My experience is that the presumptions in favor of the banks start cracking during the fight about deposing the verifier and the designated representative (the next deposition duces Tecum). The Bank will want to block access to the person who signed the verification. They will want to limit the inquiry to the designated corporate representative. Keep in mind that you also want to depose the witness who will testify at trial find out why that witness is different from the one they produced as the corporate representative with the “most” knowledge at deposition and why both if them are different than the person who verified the complaint.
By demonstrating the stonewalling and delays imposed by the bank who supposedly has an interest in getting to foreclosure sale, judges recognize that there is something odd about the case. Asking for and offering an expedited discovery schedule in a motion for status conference will also help set the stage for your accusation that the delaying party is the plaintiff or the foreclosing party. Being the aggressor can convey the impression that the borrower is not the perpetrator, but rather the victim of wrongful behavior.
Early subpoenas and motions will remove the impression that are just buying time. Strategies for buying time even if allowed by the court, basically show that you are admitting the debt, note, mortgage, foreclosure sale and credit bid but want your client to get a few months of free rent. You are digging the wrong hole if your case strategy encourages the judge to believe that the debt, note and mortgage, and the assignments are all valid and that the borrower is looking for a break.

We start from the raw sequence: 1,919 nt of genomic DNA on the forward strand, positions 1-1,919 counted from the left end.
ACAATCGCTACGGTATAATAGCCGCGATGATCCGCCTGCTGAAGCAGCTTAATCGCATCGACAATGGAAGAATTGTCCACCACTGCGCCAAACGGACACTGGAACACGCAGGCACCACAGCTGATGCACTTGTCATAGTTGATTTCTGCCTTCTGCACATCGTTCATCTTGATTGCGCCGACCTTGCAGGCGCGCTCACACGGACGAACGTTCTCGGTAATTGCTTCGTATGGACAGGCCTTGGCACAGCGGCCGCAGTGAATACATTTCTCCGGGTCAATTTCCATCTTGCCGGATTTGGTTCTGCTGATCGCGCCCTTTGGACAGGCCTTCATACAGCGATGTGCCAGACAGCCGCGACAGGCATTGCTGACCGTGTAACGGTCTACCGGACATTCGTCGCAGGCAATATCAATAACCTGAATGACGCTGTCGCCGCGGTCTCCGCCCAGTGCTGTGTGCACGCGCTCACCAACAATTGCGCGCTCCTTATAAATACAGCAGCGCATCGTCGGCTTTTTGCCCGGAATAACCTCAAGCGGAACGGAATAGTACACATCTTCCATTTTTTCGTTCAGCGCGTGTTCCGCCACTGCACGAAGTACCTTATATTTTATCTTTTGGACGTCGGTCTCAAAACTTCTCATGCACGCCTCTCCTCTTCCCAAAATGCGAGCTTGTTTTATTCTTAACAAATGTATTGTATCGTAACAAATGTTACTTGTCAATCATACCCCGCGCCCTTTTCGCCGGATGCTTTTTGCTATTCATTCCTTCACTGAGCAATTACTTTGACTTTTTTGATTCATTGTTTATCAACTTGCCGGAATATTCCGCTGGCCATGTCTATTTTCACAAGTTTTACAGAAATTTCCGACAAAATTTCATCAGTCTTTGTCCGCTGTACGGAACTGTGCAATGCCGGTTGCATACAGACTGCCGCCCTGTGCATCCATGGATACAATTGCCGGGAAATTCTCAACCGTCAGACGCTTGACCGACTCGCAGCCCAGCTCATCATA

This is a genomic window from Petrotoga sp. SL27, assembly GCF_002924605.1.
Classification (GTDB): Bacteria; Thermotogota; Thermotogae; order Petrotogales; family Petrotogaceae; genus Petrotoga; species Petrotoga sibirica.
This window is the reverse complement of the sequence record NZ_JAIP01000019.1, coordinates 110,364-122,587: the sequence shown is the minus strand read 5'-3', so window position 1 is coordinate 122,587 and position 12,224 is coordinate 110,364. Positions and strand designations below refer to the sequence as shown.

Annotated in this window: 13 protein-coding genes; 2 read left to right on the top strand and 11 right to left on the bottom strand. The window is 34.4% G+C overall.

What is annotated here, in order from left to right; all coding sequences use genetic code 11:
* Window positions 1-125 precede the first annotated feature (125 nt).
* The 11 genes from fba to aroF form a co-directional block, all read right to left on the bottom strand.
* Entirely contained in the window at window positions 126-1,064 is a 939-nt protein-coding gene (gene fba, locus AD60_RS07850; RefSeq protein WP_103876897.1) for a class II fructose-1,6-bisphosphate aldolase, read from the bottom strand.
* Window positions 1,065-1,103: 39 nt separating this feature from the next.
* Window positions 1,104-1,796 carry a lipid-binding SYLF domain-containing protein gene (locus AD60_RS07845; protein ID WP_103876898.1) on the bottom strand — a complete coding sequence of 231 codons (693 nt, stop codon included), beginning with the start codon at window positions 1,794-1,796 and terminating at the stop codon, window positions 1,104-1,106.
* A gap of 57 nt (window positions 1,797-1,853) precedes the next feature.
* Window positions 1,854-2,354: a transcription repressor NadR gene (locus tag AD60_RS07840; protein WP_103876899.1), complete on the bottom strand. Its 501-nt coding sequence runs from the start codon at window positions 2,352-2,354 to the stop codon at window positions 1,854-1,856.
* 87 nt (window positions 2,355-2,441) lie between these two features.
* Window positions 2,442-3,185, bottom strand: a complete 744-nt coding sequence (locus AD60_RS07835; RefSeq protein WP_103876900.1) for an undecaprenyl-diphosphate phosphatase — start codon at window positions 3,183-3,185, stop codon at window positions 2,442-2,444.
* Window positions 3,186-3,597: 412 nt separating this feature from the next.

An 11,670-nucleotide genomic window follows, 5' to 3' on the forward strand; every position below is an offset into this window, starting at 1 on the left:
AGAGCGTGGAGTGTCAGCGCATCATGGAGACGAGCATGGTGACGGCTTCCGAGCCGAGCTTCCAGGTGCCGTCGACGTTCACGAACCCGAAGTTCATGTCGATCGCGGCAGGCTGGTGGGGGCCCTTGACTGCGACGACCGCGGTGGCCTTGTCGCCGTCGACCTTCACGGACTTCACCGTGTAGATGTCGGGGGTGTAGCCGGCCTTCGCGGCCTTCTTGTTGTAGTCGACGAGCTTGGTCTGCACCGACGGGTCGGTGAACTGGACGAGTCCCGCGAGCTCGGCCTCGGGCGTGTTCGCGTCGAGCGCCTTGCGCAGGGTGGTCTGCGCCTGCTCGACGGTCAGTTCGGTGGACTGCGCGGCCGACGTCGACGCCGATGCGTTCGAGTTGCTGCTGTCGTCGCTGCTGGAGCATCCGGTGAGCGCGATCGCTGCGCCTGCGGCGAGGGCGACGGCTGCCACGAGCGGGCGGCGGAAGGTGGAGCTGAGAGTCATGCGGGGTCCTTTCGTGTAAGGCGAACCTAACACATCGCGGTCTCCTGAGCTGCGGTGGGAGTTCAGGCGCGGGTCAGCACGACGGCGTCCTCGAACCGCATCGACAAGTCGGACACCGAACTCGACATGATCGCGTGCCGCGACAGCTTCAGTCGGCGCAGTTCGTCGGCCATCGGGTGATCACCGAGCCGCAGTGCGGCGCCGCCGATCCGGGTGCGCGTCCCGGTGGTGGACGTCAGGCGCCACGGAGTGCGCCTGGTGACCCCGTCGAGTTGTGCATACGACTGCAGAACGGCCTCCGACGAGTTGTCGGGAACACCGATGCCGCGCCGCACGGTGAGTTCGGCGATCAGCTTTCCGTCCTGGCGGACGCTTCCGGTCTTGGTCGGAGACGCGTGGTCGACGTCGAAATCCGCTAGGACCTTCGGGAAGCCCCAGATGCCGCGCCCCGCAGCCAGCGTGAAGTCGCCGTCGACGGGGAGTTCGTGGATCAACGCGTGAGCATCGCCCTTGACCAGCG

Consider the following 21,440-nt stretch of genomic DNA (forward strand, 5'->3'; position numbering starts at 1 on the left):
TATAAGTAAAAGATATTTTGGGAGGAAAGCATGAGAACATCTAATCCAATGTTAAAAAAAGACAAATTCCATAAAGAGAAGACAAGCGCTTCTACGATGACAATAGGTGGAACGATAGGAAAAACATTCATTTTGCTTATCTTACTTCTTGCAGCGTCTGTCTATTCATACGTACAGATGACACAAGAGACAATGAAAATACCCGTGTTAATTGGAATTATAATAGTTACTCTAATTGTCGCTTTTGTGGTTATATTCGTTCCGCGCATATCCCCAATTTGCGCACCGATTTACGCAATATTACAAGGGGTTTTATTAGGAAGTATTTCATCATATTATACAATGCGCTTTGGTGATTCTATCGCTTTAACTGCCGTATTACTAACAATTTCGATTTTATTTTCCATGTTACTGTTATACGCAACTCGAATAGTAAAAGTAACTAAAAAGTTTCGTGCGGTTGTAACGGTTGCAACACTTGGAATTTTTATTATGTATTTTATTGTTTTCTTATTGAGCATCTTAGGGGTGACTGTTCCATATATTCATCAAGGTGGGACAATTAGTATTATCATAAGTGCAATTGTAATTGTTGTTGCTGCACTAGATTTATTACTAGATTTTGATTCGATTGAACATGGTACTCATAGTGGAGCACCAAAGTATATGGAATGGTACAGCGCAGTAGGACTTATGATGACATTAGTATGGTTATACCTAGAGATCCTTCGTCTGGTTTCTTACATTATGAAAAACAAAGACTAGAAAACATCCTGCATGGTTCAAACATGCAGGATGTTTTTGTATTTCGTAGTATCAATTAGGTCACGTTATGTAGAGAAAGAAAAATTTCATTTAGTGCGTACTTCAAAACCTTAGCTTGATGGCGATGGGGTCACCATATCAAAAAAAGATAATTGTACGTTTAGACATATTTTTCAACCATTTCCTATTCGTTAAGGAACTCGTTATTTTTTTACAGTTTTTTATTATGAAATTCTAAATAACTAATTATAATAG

Early proactive litigation can highlight the fact that the bank is backing up and only wants to fight uncontested cases. It is a way to take control of the narrative gradually, so that when it comes to the motions for summary judgment (including your own cross motion), you have an opening for victory as Mark Stopa has done in Florida at least make it clear that there are material issues of fact in dispute.
The absence of early proactive discovery and motions speaks loudly that the homeowner really has no defense because otherwise they would have pursued the proof.
Getting experienced trial attorneys who understand this article is not easy. Most cases settle, and most people are at least initially happy to remove the stressor imminent foreclosure and eviction. But without presenting a credible threat to the opposition, the settlement, if it happens at all is not going to offer much in terms of relief. And the cost of just getting free rent is not retaining your house and not having offset and complaints for damages for wrongful foreclosure. When you sit and do nothing you are conforming to the playbook of the bank. In the end they get the foreclosure, they evict the homeowner and the homeowner gets nothing except a black mark on their credit history.